The title says it all. What would the person be able to see?


By harmless, I mean that it is non-corrosive, non-toxic, etc. The liquid doesn't cause any biological damage to the eye or any other organ related to it, simply put.

  • $\begingroup$ It would not be appreciably different. The humours are sometimes replaced temporarily in surgery (after which they naturally reform). $\endgroup$ – Steve Feb 11 '18 at 11:21
  • $\begingroup$ @Steve Presumably they're replaced with a fluid of the same refractive index, though? $\endgroup$ – Chris Feb 11 '18 at 11:22
  • $\begingroup$ @Chris, yes saline matches the refractive index of the natural humours fairly closely (though not exactly). $\endgroup$ – Steve Feb 11 '18 at 13:16

If it's significantly different, then not a whole lot. Your vision is very sensitive to the focal length of the lens of your eye, and changing the refractive index of the fluids in your eye changes that focal length. Depending on the refractive index, it would just make you nearsighted or far

The focal length of a lens depends on its refractive index, and the refractive index of the media on both sides, so opening your eyes underwater does a similar thing. Relevant: Eyes open under water.

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  • $\begingroup$ So effectively, you'd need a change in your prescription glasses. It's interesting to note that you'd immediately be able to see clearly underwater (without a change in your habitual focus) by wearing glasses (which you may not need at all when looking through air, or would have a different prescription than in air). $\endgroup$ – Steve Feb 11 '18 at 13:14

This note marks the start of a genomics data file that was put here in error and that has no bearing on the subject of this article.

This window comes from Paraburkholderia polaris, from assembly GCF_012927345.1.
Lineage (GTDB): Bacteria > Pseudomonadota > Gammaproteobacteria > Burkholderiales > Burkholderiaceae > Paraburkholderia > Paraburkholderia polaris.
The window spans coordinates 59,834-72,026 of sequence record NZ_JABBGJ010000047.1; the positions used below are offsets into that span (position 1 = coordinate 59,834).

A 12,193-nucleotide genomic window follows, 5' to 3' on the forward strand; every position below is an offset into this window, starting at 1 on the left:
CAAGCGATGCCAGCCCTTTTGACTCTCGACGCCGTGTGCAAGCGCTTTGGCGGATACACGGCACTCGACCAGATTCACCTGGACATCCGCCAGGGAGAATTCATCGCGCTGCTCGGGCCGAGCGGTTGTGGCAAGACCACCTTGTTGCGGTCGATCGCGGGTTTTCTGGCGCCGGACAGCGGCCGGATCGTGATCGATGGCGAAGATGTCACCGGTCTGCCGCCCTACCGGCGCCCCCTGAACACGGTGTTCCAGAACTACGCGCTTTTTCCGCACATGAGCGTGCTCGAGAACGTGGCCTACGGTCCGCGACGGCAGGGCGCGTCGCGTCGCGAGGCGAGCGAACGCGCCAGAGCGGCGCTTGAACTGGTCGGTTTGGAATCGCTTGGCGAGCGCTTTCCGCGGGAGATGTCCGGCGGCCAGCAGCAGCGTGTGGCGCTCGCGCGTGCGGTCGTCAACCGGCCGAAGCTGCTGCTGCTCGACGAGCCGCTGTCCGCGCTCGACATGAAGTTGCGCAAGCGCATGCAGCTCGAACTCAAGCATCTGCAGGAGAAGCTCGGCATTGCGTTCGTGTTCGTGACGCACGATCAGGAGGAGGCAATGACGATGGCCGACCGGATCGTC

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    $\begingroup$ @Steve It would also the ability of your eyes to focus over a range of distances, though. So at a minimum you'd probably need bifocals or something similar. $\endgroup$ – Chris Feb 11 '18 at 13:27
  • $\begingroup$ I do wonder, though, if one would be able to sense IR or UV light, because the eye is a wavelength detector, and altering the fluid in the eye would change the wavelength perceived. $\endgroup$ – Harry Weasley Feb 11 '18 at 16:17
  • $\begingroup$ @Chris what if one wears the required corrective lenses? Would one be able to sense UV or IR light, as the eye is a wavelength detector? $\endgroup$ – Harry Weasley Feb 11 '18 at 16:24
  • $\begingroup$ @HarryWeasley Your eye detects the energy of photons, not the wavelength directly. Changing the medium inside your eye changes the wavelength, but not the energy of each photon. $\endgroup$ – Chris Feb 11 '18 at 22:10

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